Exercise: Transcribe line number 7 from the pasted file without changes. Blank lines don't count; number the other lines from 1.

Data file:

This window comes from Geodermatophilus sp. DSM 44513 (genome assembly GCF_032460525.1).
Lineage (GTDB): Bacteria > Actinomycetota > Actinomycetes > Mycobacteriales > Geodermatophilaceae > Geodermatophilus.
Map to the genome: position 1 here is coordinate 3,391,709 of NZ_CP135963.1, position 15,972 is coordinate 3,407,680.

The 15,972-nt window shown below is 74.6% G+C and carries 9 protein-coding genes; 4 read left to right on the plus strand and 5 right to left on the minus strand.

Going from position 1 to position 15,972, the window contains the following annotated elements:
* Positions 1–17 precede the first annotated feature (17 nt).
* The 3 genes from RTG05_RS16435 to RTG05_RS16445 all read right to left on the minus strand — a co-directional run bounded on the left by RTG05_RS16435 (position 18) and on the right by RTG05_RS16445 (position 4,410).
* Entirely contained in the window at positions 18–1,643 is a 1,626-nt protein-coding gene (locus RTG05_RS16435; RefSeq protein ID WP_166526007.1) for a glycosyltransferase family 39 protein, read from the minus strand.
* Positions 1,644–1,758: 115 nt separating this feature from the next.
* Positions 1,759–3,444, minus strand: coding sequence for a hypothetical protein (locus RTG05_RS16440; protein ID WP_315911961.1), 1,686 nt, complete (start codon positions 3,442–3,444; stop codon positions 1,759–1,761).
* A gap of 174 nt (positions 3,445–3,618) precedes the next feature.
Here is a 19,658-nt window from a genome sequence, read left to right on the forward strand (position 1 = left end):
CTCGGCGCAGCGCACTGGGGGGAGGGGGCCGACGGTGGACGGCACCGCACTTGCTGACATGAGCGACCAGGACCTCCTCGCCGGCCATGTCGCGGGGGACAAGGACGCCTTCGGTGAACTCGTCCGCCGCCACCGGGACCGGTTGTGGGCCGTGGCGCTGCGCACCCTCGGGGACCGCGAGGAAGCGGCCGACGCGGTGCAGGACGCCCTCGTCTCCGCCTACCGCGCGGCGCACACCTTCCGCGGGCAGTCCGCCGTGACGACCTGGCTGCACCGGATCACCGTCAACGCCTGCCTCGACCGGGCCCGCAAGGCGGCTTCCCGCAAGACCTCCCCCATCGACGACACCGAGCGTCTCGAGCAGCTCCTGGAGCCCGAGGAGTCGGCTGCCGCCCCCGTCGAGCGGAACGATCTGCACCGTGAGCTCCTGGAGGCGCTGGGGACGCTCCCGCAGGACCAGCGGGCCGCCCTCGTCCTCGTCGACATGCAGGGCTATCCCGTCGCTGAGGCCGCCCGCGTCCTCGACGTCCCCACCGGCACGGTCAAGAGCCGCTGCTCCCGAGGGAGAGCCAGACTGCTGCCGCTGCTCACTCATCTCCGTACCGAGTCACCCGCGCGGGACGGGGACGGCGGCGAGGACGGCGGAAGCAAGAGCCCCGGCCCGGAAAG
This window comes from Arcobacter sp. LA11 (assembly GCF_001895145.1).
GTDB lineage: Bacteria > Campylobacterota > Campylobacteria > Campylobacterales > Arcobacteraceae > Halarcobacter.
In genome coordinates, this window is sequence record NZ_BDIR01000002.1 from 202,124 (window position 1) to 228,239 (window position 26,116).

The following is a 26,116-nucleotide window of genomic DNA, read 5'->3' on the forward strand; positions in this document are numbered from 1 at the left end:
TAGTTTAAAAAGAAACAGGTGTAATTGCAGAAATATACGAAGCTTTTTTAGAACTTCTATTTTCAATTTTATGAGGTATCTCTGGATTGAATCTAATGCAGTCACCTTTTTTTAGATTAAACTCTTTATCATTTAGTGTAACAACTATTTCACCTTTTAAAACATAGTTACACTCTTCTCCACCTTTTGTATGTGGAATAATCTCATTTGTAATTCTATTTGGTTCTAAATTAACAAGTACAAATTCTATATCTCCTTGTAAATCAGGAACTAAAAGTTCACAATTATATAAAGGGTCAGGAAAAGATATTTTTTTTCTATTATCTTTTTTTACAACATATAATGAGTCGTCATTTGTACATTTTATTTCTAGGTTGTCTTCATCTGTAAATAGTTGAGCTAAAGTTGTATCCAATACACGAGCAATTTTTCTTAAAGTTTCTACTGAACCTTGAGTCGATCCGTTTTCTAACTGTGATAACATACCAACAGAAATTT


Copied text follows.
* The 3 genes from RTG05_RS16435 to RTG05_RS16445 all read right to left on the minus strand — a co-directional run bounded on the left by RTG05_RS16435 (position 18) and on the right by RTG05_RS16445 (position 4,410).